Don’t pack your Habanera dance shoes just yet…
A long-standing travel restriction to Cuba required U.S. citizens to travel there only for legitimate reasons, gain licenses and visas, book their travel through an authorized travel agency arranging “people-to-people” exchanges or depart for Cuba from another country other than the U.S.
The U.S. government recently made traveling to Cuba a little easier for Americans by easing these restrictions. Once in Cuba, Americans will not be limited to what they spend or buy. Using U.S. debit and credit cards isn’t a widespread option, however once infrastructure is in place, larger chains and hotels will be more likely to accept them than locally owned establishments. Cuban cigars and rum can even be brought back to the U.S. in specific quantities.
For those who’ve always wanted to experience the lore of Havana personally, you’ll need to wait a little longer. Not only because general tourist travel is still prohibited in spite of the new regulations in place, but also because Cuba’s infrastructure is not prepared to handle an influx of curious tourists. It soon may be, but not right now.
United Airlines is planning to get the approval necessary to begin service between Newark and Houston to Cuba. American Airlines already operates charter flights to Cuba out of Miami and Tampa, and is reviewing the latest regulations. Delta Air Lines, JetBlue Airways, Hilton Worldwide, Marriott International and the Carnival Corp. are all showing interest in doing business on the communist island.
While travelers might not have to get government approval for Cuban travel and visit independently versus with an exchange group, they will still have to verify that their trip is for educational, religious, cultural, journalistic, humanitarian or family purposes, among others. Plus, they might not be so comfortable.
While some Havana resorts were opulent in the 1950s, many of them are aging and no longer designed (or capable) of handling modern American tourists’ needs, even the basics. Renovations and updates will take time. For now, visitors are limited to restaurants and accommodations currently available, which aren’t guaranteed to meet the average tourist’s expectations.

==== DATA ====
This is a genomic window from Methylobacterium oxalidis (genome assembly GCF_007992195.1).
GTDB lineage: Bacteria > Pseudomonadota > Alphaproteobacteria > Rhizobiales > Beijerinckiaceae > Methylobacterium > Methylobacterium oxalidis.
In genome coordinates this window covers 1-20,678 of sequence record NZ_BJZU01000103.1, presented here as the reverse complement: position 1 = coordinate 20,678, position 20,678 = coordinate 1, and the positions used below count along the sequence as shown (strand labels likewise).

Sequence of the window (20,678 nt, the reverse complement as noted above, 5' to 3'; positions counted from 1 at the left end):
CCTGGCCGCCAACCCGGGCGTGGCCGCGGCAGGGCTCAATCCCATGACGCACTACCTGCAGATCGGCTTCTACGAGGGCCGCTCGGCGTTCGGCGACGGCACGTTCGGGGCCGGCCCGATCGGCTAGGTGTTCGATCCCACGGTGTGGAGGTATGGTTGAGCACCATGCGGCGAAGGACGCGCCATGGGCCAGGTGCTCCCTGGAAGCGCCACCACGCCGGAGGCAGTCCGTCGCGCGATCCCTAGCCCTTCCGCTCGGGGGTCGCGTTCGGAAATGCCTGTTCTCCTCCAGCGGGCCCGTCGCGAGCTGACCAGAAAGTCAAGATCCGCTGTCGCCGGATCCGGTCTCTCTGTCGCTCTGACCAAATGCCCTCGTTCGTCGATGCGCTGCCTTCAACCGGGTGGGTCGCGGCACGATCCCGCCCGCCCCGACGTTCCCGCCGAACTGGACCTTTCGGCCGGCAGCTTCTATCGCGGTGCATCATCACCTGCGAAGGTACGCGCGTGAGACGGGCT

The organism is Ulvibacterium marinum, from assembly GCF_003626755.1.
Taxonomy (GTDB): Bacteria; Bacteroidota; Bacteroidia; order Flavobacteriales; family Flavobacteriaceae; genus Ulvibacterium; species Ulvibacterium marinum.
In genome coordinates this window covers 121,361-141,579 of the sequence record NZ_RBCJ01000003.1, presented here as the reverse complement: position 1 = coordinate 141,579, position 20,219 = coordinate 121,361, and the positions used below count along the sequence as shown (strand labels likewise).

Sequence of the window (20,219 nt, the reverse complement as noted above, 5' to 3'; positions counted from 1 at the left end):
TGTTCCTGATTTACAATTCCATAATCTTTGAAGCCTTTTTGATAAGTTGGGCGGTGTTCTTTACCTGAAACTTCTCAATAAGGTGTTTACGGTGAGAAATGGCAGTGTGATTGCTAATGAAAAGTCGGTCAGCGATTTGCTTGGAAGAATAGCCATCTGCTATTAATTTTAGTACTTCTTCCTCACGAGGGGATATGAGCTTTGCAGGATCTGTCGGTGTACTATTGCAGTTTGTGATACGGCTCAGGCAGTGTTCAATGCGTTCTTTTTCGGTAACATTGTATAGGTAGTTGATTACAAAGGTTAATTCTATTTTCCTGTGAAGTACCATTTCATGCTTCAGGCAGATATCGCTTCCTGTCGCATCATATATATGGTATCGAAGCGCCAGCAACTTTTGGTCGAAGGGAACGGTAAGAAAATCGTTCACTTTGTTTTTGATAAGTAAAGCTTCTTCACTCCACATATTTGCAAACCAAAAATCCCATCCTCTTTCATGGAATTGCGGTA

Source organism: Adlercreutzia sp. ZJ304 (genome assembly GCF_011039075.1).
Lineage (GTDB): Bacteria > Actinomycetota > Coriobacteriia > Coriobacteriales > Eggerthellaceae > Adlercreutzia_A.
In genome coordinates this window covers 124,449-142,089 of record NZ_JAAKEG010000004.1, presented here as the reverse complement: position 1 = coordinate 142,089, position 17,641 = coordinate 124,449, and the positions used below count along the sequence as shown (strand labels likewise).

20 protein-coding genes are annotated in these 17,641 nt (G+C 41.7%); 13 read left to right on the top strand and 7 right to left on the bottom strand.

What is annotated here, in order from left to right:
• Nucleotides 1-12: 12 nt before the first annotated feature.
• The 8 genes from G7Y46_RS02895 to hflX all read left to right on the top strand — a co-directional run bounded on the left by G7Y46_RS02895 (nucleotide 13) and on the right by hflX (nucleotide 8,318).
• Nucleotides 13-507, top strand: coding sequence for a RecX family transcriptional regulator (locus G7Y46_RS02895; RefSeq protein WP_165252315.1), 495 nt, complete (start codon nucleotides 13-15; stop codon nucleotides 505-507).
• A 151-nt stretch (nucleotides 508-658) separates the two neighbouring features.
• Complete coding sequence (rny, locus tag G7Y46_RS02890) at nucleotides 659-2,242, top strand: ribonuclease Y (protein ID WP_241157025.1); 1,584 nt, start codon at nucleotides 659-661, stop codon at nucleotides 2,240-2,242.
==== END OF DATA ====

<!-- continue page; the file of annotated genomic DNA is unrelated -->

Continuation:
For now, here are three things you need to know about traveling to Cuba:
- General tourist travel is still prohibited. Travel is only allowed through an authorized tour operator that offers the people-to-people cultural exchange program. CIRE Travel is not authorized to book travel to Cuba, but we point you in the right direction to do so.
- Even though the new regulations take effect in mid-January, the infrastructure from the private sector still needs to be put into place in order to adequately accommodate tourist travel.
- Airlines won’t begin regularly scheduled service in January, or probably even in 2015, but many of them are already providing regular charter flights that are booked in conjunction with the people-to-people cultural exchanges we offer through authorized tour operator partners.
Ultimately, the answer to the question “can I travel to Cuba on vacation soon?” is no. CIRE Travel is keeping a close eye on Cuba’s progress in preparing for business and vacation travelers, and we’ll continue updating our clients on traveling to Cuba.
Since traveling to Cuba has been restricted for so long, we understand the attraction. Interesting in learning more? The Treasury Department has released a Frequently Asked Questions document that answers questions in detail about Cuban travel, or feel free to give us a call.
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